Bernard Lycke, Director General of CECRA, pleaded for duly taking into account the existing diversity in carrying out technical checks within the European Union. The willingness to harmonise the rules cannot go to the detriment of national technical checking procedures such as is the case in the UK, Netherlands, and Austria where the roadworthiness tests are carried out by workshops of car dealerships and independent garages. Moreover, the European Union should provide the opportunity to all workshops of both car dealerships and independent garages to carry out the roadworthiness tests. The member states shall independently define additional measures for the inspectors – who are qualified and experienced car mechanics – employed by the workshop - to standards set by the relevant government body in the spirit of harmonisation.

Of great concern for the European repairers is also the cross-border trade in tampered cars. “We believe that developing a European vehicle electronic information platform in order to record e.g. PTI mileage, PTI faults would be a good solution to this problem”, he said. Finally, CECRA is in favour of the proposal of the Commission to include previously exempted classes of vehicles, trailers, caravans, two-or three wheel vehicles and tractors into the scope as it would enhance road safety.

Sylvia Gotzen, Secretary General of FIGIEFA, highlighted the need to ensure a less interpretable definition of ‘Roadworthiness testing’. “The problem with the current Commission definition is that it refers to a check of ‘parts and components’ which must correspond to the safety and environmental characteristics in force ‘at the time of approval’ ”. This could be misinterpreted as if referring to a test of the parts and components themselves, instead of a verification of the functionality of the systems. This is impractical as it would require dismantling of the vehicle systems” she explained. “Moreover, introducing type-approval (characteristic) as benchmark could lead to a test on criteria when the car was brand-new and of whether the installed parts are marked as original spare parts. This would have the consequence that competitive parts of matching quality could be cut off from the market, and this would represent a negative spill-over effect on the entire aftermarket and on consumers”. The draft report from the Transport Committee only partially addresses this issue. FIGIEFA therefore calls for an adaptation which better reflects the practiced generic in-use assessment of the functionality of the safety and environmental systems of the vehicle.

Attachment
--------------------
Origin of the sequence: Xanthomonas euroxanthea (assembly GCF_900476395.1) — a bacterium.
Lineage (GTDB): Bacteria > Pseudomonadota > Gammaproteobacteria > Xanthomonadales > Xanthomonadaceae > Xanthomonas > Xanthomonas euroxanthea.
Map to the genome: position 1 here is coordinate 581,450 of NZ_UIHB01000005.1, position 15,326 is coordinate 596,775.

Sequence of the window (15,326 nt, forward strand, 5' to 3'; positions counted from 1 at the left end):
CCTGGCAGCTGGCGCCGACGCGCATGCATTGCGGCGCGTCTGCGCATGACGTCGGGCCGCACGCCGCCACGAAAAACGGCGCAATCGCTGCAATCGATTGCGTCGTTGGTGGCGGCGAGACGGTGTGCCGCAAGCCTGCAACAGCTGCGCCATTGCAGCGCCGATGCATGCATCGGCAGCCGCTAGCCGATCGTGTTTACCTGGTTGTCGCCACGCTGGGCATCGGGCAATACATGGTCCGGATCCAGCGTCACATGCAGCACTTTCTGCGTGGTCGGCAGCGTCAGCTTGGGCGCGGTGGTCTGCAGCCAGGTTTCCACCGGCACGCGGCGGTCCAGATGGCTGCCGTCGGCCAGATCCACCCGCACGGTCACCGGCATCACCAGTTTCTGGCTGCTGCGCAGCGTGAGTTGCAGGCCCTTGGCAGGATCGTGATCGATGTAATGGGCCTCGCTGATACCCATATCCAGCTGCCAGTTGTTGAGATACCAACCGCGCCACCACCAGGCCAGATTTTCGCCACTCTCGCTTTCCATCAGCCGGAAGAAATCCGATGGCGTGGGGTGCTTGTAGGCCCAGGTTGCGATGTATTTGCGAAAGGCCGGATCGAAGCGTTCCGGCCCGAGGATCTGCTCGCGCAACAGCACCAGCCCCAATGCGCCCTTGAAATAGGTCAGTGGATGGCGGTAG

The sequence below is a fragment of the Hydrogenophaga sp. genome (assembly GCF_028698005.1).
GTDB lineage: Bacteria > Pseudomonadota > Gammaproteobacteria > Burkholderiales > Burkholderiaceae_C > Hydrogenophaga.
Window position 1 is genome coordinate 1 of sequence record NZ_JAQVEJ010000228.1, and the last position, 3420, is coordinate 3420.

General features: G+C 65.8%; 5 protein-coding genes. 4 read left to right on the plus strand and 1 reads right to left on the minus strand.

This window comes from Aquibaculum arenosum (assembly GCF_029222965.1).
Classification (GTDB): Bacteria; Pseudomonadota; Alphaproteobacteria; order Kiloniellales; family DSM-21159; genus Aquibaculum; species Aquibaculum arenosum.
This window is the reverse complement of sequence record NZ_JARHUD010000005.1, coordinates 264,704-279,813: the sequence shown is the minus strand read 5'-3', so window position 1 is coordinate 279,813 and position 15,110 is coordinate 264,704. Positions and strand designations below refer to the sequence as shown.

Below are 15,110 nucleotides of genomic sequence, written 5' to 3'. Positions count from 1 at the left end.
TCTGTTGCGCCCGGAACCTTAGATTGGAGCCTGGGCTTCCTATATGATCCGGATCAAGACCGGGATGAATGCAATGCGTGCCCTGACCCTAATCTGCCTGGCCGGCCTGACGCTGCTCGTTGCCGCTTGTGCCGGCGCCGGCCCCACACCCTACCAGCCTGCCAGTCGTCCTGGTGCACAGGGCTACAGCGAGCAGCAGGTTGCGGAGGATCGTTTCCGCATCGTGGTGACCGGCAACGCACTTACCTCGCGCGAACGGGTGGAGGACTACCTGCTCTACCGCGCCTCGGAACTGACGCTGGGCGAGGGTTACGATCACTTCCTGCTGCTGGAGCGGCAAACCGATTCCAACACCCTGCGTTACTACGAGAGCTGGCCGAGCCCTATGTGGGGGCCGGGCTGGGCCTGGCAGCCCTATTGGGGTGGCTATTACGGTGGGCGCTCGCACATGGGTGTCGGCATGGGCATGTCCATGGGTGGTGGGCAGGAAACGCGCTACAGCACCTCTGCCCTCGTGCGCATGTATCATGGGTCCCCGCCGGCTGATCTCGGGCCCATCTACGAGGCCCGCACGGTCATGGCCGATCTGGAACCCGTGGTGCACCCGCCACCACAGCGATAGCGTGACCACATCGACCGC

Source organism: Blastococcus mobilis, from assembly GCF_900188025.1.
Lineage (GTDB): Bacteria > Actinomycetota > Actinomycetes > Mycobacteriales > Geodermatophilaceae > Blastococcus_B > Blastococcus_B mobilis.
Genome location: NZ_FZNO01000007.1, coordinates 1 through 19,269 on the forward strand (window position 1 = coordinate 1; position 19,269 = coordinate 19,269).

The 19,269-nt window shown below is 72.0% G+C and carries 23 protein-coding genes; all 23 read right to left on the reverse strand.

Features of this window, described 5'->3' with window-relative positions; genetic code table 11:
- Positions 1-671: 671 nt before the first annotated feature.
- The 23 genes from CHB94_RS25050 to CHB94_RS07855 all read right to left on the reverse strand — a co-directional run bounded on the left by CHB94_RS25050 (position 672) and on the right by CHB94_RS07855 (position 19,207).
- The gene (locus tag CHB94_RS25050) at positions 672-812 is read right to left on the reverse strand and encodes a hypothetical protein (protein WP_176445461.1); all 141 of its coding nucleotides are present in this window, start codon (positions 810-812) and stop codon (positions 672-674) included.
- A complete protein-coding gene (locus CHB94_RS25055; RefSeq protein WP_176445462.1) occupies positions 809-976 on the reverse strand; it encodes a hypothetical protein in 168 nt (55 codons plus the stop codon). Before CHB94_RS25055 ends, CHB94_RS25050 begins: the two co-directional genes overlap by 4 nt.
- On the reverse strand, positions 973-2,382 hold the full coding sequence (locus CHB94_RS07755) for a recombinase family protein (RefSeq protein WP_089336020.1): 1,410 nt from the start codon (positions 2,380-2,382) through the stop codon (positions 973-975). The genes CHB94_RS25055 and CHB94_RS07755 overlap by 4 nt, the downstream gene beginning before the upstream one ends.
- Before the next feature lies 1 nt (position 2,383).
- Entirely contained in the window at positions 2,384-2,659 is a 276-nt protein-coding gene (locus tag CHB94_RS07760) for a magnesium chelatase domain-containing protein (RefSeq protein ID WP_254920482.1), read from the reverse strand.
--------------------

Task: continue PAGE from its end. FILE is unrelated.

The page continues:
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During the discussion following the presentations, Malcom Harbour MEP (ECR/ UK) agreed on the need to make a clear distinction between the inspection for testing purposes and a check of the parts and components of the vehicle, as “testing stations cannot be an extension of the market surveillance”.